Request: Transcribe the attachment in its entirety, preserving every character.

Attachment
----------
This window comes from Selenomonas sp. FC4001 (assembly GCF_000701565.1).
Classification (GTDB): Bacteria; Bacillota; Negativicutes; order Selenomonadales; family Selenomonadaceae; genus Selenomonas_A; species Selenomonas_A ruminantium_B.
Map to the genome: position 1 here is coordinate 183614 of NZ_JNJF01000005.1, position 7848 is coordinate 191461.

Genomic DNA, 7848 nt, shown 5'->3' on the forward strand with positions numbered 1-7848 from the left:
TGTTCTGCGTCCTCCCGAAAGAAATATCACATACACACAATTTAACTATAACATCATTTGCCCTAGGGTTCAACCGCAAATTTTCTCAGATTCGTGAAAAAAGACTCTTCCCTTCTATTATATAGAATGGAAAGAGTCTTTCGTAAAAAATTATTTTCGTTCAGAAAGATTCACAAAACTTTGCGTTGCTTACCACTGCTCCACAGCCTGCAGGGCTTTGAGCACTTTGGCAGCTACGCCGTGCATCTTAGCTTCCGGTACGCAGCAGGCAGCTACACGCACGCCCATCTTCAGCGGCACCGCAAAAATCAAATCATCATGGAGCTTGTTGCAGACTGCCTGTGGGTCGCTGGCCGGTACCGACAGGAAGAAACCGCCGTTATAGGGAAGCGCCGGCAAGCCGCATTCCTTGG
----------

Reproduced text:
This window comes from Selenomonas sp. FC4001 (assembly GCF_000701565.1).
Classification (GTDB): Bacteria; Bacillota; Negativicutes; order Selenomonadales; family Selenomonadaceae; genus Selenomonas_A; species Selenomonas_A ruminantium_B.
Map to the genome: position 1 here is coordinate 183614 of NZ_JNJF01000005.1, position 7848 is coordinate 191461.

Genomic DNA, 7848 nt, shown 5'->3' on the forward strand with positions numbered 1-7848 from the left:
TGTTCTGCGTCCTCCCGAAAGAAATATCACATACACACAATTTAACTATAACATCATTTGCCCTAGGGTTCAACCGCAAATTTTCTCAGATTCGTGAAAAAAGACTCTTCCCTTCTATTATATAGAATGGAAAGAGTCTTTCGTAAAAAATTATTTTCGTTCAGAAAGATTCACAAAACTTTGCGTTGCTTACCACTGCTCCACAGCCTGCAGGGCTTTGAGCACTTTGGCAGCTACGCCGTGCATCTTAGCTTCCGGTACGCAGCAGGCAGCTACACGCACGCCCATCTTCAGCGGCACCGCAAAAATCAAATCATCATGGAGCTTGTTGCAGACTGCCTGTGGGTCGCTGGCCGGTACCGACAGGAAGAAACCGCCGTTATAGGGAAGCGCCGGCAAGCCGCATTCCTTGG